"Guzmán, Alejandra: 1968—: Rock Singer, Songwriter." Contemporary Hispanic Biography. . Encyclopedia.com. (August 16, 2017). http://www.encyclopedia.com/education/news-wires-white-papers-and-books/guzman-alejandra-1968-rock-singer-songwriter
"Guzmán, Alejandra: 1968—: Rock Singer, Songwriter." Contemporary Hispanic Biography. . Retrieved August 16, 2017 from Encyclopedia.com: http://www.encyclopedia.com/education/news-wires-white-papers-and-books/guzman-alejandra-1968-rock-singer-songwriter
Nicknamed “la Guzmán” and “la Reina del Rock” (Queen of Rock), Alejandra Guzmán is Mexico’s bad girl of rock ‘n’ roll. The daughter of Mexican rock pioneer Enrique Guzmán, she has managed to establish herself as a major player in the rock en Español genre. Her records consistently produce hit singles and often reach platinum sales levels. True to her rock ‘n’ roll style, Guzmán has had her share of scandals but has overcome them while continuing to work hard, earning her first Latin Grammy Award in 2002 for her album Soy.
Born Alejandra Gabriela Guzmán Pinal on February 9, 1968, to Enrique Guzmán, an actor and singer, and Sylvia Pinal, an actress, Guzmán made her first television appearance at two months old on her famous parents’ variety show, Sylvia y Enrique. As a child she studied dance, including jazz, ballet, and tap. She was interested in the entertainment industry, but she had promised her mother that she would finish her education before making a commitment.
Guzmán started out touring with her mother’s theater company, performing in a production of Mame. Later she acted in several episodes of Mujer: Casos de la Vida Real, which was produced by Pinal. Unsure at first whether to focus on dancing or singing, in 1988 she worked with the famous Mexican producer Miguel Blasco on her first album Bye Mama. When the album earned gold record sales, her decision was made. Its two singles “Bye Mama” and “La Plaga” rocketed up the charts won Guzmán several best new artist awards. She followed her debut success with Dame Tu Amor in 1989; the album went platinum and earned her a number of singer of the year awards. She was also recognized for her philanthropy, receiving an award from the AIDS Health Foundation as well as the Mexican Association for Kids with Cancer.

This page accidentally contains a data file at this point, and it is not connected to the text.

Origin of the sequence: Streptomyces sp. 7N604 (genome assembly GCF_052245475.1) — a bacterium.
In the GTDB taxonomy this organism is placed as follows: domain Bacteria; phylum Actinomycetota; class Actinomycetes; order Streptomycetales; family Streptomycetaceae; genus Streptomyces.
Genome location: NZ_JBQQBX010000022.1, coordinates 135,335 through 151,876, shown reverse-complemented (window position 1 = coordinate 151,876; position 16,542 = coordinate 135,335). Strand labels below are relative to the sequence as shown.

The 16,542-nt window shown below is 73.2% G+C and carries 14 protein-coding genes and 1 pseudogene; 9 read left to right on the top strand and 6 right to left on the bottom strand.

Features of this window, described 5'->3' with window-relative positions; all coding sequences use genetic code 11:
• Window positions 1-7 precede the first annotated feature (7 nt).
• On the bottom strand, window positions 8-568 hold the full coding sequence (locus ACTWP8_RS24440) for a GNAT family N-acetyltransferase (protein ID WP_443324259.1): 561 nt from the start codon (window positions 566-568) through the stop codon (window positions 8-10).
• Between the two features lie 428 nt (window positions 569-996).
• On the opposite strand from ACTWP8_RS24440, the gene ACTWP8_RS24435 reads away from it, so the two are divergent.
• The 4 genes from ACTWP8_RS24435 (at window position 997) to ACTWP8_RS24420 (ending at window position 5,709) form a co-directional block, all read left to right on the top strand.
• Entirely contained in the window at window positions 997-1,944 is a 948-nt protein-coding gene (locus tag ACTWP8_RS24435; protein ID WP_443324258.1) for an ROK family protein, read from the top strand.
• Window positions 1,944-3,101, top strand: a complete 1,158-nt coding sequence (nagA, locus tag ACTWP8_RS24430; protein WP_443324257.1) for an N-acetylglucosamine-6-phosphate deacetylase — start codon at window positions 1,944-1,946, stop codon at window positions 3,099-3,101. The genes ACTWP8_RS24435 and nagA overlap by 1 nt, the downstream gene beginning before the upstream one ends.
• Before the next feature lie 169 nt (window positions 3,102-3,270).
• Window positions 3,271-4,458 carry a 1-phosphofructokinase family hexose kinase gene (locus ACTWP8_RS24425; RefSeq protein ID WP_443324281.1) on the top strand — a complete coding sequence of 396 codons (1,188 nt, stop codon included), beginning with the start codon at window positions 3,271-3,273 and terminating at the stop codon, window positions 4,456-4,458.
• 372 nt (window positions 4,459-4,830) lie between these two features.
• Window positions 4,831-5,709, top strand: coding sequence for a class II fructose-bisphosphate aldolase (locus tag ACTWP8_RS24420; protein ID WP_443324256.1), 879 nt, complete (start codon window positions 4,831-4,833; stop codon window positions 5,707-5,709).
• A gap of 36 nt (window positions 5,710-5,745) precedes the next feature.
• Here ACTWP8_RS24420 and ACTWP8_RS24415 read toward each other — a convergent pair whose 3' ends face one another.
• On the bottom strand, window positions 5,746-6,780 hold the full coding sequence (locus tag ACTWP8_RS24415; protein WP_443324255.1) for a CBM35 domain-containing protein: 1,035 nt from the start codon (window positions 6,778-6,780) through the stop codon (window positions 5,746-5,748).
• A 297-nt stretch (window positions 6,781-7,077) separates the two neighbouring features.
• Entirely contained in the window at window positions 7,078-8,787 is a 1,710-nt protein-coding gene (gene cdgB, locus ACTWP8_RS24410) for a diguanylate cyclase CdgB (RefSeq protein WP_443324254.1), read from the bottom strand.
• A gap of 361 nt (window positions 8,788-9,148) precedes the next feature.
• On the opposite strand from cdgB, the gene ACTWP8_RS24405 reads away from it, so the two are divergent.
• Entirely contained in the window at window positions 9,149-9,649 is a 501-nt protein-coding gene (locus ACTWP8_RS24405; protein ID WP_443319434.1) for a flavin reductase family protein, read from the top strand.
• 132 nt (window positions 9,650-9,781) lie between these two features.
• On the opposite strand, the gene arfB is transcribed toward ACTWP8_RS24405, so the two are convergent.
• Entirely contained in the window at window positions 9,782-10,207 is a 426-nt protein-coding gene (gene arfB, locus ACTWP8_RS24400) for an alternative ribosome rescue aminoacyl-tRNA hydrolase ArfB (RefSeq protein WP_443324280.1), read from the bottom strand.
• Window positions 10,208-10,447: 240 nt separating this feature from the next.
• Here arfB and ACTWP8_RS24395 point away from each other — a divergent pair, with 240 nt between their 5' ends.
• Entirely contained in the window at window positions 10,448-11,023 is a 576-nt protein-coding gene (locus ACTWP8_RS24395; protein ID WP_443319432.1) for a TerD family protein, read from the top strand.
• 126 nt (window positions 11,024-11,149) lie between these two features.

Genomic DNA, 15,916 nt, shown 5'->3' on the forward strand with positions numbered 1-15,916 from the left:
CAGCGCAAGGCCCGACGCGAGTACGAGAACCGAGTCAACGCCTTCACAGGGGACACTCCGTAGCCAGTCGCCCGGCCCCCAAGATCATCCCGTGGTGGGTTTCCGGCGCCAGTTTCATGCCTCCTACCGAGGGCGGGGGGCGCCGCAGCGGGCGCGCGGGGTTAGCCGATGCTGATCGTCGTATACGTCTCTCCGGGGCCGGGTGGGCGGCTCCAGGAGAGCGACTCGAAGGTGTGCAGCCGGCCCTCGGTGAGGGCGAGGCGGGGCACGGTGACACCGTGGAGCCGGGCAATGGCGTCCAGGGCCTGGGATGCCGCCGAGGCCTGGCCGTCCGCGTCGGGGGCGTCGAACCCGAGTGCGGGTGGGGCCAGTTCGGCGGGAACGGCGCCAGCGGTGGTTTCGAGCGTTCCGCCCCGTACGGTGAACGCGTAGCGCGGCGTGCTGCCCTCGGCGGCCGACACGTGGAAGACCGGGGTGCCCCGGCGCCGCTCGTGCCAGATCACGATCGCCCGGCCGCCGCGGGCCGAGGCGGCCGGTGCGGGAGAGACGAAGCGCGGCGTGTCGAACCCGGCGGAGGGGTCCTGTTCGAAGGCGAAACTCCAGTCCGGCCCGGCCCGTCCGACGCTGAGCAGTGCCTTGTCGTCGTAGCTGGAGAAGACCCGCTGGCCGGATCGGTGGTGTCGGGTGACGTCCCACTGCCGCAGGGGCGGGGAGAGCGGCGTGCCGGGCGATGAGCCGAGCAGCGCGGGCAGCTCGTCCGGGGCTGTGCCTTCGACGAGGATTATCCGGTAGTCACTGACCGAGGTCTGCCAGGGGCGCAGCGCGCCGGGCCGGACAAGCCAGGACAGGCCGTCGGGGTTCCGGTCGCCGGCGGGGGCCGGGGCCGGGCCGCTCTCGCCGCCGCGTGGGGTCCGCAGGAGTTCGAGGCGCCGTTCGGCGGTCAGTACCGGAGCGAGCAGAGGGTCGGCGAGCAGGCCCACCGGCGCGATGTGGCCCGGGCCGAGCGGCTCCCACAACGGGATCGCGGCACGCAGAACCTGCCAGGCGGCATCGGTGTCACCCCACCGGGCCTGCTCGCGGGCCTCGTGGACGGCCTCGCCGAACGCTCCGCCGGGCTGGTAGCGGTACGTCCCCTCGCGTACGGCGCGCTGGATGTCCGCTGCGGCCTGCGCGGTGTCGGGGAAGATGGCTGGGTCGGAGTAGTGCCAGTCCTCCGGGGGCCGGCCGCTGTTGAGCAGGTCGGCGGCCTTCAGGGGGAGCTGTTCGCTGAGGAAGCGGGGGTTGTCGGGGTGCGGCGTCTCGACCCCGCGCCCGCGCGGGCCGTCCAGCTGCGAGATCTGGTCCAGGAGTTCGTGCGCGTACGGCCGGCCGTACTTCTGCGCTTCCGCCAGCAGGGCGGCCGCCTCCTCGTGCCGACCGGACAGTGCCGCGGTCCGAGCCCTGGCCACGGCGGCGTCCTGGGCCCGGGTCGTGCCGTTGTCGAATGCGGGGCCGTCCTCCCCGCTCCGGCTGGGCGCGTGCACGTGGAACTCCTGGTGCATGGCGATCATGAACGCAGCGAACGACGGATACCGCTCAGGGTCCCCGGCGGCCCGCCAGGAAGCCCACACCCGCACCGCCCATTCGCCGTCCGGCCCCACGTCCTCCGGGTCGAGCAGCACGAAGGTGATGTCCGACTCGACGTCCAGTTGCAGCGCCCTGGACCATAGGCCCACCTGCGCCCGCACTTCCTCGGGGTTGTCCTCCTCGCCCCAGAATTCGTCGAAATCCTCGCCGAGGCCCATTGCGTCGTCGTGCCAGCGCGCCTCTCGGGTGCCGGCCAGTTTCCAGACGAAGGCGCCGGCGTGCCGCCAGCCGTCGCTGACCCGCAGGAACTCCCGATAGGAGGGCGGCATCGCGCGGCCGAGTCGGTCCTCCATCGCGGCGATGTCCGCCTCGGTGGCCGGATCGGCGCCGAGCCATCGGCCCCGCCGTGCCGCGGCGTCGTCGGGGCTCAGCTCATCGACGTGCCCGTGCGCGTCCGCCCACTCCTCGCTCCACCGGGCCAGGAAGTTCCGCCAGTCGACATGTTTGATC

Her third album, Eternamente Bella, released in 1990, earned triple platinum sales. With the release of this album, Guzmán began to tour the Americas extensively, making stops in Central and South American as well as the United States. Still more awards followed, along with her film debut in the comedy Verano Peligroso. In 1991 she released Flor de Papel, which went double platinum.
While Guzmán continued to score chart hits, the 1990s were a tumultuous time in her personal life. In 1992 she gave birth to her daughter, Frida Sofia, but later separated from the child’s father. Six years later she married Farrell Goodman, but when he was arrested in Germany for drug possession a month after their wedding, Guzman promptly divorced him. She has also admitted that during the 1990s she had drug problems of her own, from which she has since recovered. Adding to the controversy, she posed for Playboy Mexico in 1994.
Guzmán continued to release successful albums despite the turmoil in her private life. Adhering to a demanding schedule, she released the double platinum album Libre in 1993, followed by Enorme in 1994. Her 1996 release Cambio de Piel, which highlights her tough, sexy voice, is a guitar-driven pop-rock effort that produced the hit singles “Todo la Mitad,” and “Ven,” which topped international charts and received impressive amounts of airplay in the United States. She finished the decade with two more popular releases: a live album in 1997, La Guzmán, and Algo Natural in 1999.
The advent of crossover stars such as Ricky Martin and Shakira gave Guzmán an opportunity to reach a wider audience. She turned to American producer Desmond Child, who has worked with Bon Jovi, Aerosmith, and Kiss, to produce her 2001 album Soy. Child co-wrote the song “Soy Tu Lluvia” with Aerosmith band members Steven Tyler and Joe Perry, and rock guitarist Joe Satriani also made an appearance on the song “Labio de Fuego.” The album was an overwhelming success, earning her a Latin Grammy for Female Pop Artist of the Year and a Rock en Español Artist of the Year award at the 2002 Ritmo Latino Music awards.